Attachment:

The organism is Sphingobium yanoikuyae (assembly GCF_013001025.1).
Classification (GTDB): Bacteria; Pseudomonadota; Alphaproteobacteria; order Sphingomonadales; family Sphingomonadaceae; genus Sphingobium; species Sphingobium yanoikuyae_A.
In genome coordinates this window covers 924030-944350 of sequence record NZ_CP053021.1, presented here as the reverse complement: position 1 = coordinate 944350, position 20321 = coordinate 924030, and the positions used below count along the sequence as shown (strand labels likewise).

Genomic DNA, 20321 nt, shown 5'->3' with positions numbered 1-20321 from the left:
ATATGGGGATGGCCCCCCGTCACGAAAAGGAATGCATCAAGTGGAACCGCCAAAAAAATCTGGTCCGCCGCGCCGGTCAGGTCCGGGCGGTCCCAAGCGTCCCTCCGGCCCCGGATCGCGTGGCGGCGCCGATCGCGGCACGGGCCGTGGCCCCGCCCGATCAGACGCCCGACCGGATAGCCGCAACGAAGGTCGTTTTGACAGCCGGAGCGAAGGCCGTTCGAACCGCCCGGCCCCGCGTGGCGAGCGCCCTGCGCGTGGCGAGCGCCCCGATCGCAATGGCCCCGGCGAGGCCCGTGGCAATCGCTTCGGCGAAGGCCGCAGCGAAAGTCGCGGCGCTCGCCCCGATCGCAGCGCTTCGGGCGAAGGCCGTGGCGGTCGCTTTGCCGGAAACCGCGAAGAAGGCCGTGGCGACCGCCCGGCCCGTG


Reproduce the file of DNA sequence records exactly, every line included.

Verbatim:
The organism is Sphingobium yanoikuyae (assembly GCF_013001025.1).
Classification (GTDB): Bacteria; Pseudomonadota; Alphaproteobacteria; order Sphingomonadales; family Sphingomonadaceae; genus Sphingobium; species Sphingobium yanoikuyae_A.
In genome coordinates this window covers 924030-944350 of sequence record NZ_CP053021.1, presented here as the reverse complement: position 1 = coordinate 944350, position 20321 = coordinate 924030, and the positions used below count along the sequence as shown (strand labels likewise).

Genomic DNA, 20321 nt, shown 5'->3' with positions numbered 1-20321 from the left:
ATATGGGGATGGCCCCCCGTCACGAAAAGGAATGCATCAAGTGGAACCGCCAAAAAAATCTGGTCCGCCGCGCCGGTCAGGTCCGGGCGGTCCCAAGCGTCCCTCCGGCCCCGGATCGCGTGGCGGCGCCGATCGCGGCACGGGCCGTGGCCCCGCCCGATCAGACGCCCGACCGGATAGCCGCAACGAAGGTCGTTTTGACAGCCGGAGCGAAGGCCGTTCGAACCGCCCGGCCCCGCGTGGCGAGCGCCCTGCGCGTGGCGAGCGCCCCGATCGCAATGGCCCCGGCGAGGCCCGTGGCAATCGCTTCGGCGAAGGCCGCAGCGAAAGTCGCGGCGCTCGCCCCGATCGCAGCGCTTCGGGCGAAGGCCGTGGCGGTCGCTTTGCCGGAAACCGCGAAGAAGGCCGTGGCGACCGCCCGGCCCGTG